A Dental Approach To Sleep Apnea Treatment

  • March 21, 2016

Quality sleep is important for everyone.

Yet, getting quality sleep is harder for some people than it is for others.

People who suffer from obstructive sleep apnea may not reach the deepest levels of sleep. People who share a bed with someone with sleep apnea can have trouble sleeping, too.

Help is available. And that help is closer than you might think.

Robert A. Eckelson, D.D.S., P.A., offers snoring solutions at our orthodontist office in Boca Raton.

If you are concerned that you aren’t getting the healthy sleep that you need, then you should give us a call.

What Is Healthy Sleep?

Sleep is an essential part of staying healthy. It’s the time when our bodies recuperate from the previous day’s activities. At least, that is what should happen when we are asleep.

The American Sleep Apnea Association describes the stages of healthy sleep on its website. Most people will go through multiple cycles of each while they are asleep.

▶︎ Non-REM Stage 1 — This is when you are just starting to fall asleep. It can take several minutes to move on from this stage.

▶︎ Non-REM Stage 2 — This is when your body is moving into a deeper stage of sleep. Your body temperature lowers, and your heart rate will slow down. This is preparing you for the next stage of the cycle.

▶︎ Non-REM Stage 3 — This is one of the deep stages of the sleep cycle. It can be difficult to wake up someone in this stage. This stage is necessary for your body’s recovery.

▶︎ REM Stage 4 — This is when rapid eye movement occurs. Like non-REM Stage 3, this is one of the deepest stages of sleep. This is the time when we dream.

If you or someone you know has sleep apnea, then you may not reach the deeper stages of sleep. This can explain why you can wake up in the morning still feeling tired.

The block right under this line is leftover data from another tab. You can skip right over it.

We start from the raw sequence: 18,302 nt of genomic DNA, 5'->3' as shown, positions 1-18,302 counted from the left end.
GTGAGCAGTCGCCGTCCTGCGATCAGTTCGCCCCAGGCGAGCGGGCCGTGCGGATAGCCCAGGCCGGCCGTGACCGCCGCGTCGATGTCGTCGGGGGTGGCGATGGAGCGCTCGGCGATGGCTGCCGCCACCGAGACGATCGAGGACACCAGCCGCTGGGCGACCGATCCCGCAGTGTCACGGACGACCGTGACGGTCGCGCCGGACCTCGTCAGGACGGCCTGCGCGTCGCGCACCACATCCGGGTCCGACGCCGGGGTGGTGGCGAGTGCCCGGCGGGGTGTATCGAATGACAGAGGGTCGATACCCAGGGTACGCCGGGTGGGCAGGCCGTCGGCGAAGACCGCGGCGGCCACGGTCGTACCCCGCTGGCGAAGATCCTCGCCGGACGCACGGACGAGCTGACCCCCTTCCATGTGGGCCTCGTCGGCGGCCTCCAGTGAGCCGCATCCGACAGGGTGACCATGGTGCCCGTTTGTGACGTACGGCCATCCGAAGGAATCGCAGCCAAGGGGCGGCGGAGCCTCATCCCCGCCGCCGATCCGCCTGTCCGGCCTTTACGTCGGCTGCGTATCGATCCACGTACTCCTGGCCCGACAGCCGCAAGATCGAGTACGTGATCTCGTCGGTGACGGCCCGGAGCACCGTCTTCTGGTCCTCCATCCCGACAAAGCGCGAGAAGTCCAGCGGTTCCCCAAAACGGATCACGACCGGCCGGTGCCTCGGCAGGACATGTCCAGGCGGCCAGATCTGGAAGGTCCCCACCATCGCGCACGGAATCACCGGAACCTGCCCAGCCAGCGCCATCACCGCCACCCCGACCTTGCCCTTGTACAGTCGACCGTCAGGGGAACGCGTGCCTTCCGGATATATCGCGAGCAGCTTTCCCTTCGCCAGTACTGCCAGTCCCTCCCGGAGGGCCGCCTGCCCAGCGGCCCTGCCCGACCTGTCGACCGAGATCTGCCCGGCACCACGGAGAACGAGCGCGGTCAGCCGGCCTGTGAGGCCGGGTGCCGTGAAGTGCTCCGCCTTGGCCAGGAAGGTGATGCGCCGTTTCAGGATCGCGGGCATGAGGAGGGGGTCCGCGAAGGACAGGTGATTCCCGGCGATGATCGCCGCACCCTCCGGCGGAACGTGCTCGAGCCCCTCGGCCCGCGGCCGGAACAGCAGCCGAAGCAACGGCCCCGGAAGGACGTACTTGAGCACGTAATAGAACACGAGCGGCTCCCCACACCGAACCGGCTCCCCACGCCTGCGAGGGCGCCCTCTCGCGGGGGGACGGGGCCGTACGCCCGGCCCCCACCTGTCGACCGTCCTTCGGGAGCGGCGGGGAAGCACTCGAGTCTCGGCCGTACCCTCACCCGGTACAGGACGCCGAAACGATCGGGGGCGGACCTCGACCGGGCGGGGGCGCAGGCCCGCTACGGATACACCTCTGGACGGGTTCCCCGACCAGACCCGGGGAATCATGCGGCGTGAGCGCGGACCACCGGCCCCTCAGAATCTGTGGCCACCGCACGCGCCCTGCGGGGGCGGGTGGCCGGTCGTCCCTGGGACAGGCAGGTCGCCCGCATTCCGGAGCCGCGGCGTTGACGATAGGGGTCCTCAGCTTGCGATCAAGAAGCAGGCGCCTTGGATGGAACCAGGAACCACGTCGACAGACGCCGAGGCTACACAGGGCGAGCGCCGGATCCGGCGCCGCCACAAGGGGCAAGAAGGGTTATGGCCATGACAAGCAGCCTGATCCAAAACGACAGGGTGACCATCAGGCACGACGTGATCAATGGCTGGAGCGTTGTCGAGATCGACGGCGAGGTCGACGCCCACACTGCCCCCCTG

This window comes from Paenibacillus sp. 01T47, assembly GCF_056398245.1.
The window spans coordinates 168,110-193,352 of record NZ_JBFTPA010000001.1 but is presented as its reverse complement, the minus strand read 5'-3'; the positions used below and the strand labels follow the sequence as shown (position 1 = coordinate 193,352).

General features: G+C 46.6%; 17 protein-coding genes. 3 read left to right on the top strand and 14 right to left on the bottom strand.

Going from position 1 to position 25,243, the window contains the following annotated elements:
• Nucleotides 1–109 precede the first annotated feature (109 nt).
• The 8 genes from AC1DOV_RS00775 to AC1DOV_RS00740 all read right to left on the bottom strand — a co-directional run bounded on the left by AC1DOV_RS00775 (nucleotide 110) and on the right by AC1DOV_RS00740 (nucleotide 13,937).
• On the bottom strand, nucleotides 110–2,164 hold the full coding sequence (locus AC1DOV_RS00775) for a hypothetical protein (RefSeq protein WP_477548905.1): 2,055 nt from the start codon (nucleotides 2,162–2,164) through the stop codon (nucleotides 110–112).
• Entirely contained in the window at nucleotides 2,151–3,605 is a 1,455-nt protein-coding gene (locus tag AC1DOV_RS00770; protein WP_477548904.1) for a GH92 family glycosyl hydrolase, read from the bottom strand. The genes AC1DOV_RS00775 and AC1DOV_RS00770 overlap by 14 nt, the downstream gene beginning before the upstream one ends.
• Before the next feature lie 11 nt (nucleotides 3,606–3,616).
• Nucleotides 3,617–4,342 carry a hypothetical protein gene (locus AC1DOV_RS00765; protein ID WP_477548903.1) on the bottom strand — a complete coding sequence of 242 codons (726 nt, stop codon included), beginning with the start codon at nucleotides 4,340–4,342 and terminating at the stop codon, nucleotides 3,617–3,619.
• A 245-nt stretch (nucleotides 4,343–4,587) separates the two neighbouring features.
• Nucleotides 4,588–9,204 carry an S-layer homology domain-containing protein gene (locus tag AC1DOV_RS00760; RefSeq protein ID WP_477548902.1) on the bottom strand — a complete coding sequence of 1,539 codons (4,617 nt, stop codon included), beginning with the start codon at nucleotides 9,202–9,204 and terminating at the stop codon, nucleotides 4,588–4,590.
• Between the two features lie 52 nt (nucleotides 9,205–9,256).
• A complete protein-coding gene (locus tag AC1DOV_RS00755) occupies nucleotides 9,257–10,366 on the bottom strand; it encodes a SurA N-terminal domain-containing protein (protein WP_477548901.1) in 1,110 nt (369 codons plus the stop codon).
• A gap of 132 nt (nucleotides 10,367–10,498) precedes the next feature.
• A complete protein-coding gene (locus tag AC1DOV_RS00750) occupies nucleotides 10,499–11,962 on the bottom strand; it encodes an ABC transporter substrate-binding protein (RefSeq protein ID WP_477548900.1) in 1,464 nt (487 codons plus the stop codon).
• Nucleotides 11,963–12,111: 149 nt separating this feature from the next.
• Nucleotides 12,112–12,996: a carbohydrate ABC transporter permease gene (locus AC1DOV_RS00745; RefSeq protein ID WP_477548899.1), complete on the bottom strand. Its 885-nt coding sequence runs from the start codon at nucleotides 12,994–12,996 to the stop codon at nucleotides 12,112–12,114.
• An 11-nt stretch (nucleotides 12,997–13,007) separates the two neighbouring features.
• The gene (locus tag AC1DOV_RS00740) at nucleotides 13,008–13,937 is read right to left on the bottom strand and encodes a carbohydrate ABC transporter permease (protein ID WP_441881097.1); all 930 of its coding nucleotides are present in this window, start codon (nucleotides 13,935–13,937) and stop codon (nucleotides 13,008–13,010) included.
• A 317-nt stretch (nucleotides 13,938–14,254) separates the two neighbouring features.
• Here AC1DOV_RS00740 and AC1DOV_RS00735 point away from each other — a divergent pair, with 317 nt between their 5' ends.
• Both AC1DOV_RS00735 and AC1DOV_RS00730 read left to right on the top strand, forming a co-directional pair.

What Is Sleep Apnea?

The word apnea comes from a Greek word that means “without breath.” Someone with sleep apnea may stop breathing multiple times throughout the night for up to 30 seconds at a time.

The most common type of sleep apnea is called obstructive sleep apnea. This occurs because your airways are blocked while you are asleep.

Often this is because the muscles around your airways become relaxed. This can cause the soft tissues in your throat to cut off your airway partially or completely. This also produces the loud, constant snoring that is one of the symptoms of sleep apnea.

There are two other forms of sleep apnea. Central sleep apnea occurs because of a communication problem between your brain and the muscles that control your breathing. Mixed sleep apnea occurs when a person has elements of both other types of sleep apnea.

You may be wondering how your body copes with the fact that you stop breathing when you are asleep. It wakes you up.

Now, this is different than when you wake up in the morning to start your day. These momentary awakenings often are so brief that you don’t remember them.

During those moments, you take a few breaths. Then, you start to fall asleep again.

To give you an idea how often this can occur, someone with moderate sleep apnea may stop breathing 15 to 29 times per hour.

This is why you may not be getting deep, healthy sleep. Meanwhile, your snoring could be keeping someone else from getting healthy sleep, too.

How To Treat Sleep Apnea

The most common treatment is a CPAP machine. CPAP stands for continuous positive airway pressure.

CPAP users wear a mask while they sleep. This mask pushes air into their airways to keep them open. This allows the user to continue breathing throughout the night.

For people with severe sleep apnea, this may be the only solution.

For people with mild or moderate sleep apnea, we may be able to provide a different treatment.

Some people can’t or won’t use a CPAP. If you are one of those people, we may be able to make a mouthpiece for you to wear at night.

A custom-made oral appliance will adjust the position your jaw. This change can keep your airways open so you continue breathing.

Once you become accustomed to wearing it, you may be surprised by how refreshed you can feel after a good night of healthy sleep.

Start Sleeping Better

If you believe that you or your partner may have sleep apnea, schedule an appointment at the orthodontist office of Robert A. Eckelson, D.D.S., P.A., in Boca Raton.

You can do this by filling out our online form or by calling 561-235-3100.

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